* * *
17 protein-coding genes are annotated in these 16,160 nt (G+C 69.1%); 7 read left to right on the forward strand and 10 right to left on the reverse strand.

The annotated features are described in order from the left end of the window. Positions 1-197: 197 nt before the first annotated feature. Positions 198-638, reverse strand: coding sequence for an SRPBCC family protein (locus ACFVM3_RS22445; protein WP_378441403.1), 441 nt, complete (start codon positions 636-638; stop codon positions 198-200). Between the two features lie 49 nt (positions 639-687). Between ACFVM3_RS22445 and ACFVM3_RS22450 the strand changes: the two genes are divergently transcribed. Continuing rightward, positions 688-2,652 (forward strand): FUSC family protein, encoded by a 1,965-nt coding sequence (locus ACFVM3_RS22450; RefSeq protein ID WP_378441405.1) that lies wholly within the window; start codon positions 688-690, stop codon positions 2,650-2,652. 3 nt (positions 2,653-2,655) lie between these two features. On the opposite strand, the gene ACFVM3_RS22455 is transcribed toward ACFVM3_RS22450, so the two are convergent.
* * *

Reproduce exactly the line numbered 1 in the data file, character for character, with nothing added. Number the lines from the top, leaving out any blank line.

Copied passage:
17 protein-coding genes are annotated in these 16,160 nt (G+C 69.1%); 7 read left to right on the forward strand and 10 right to left on the reverse strand.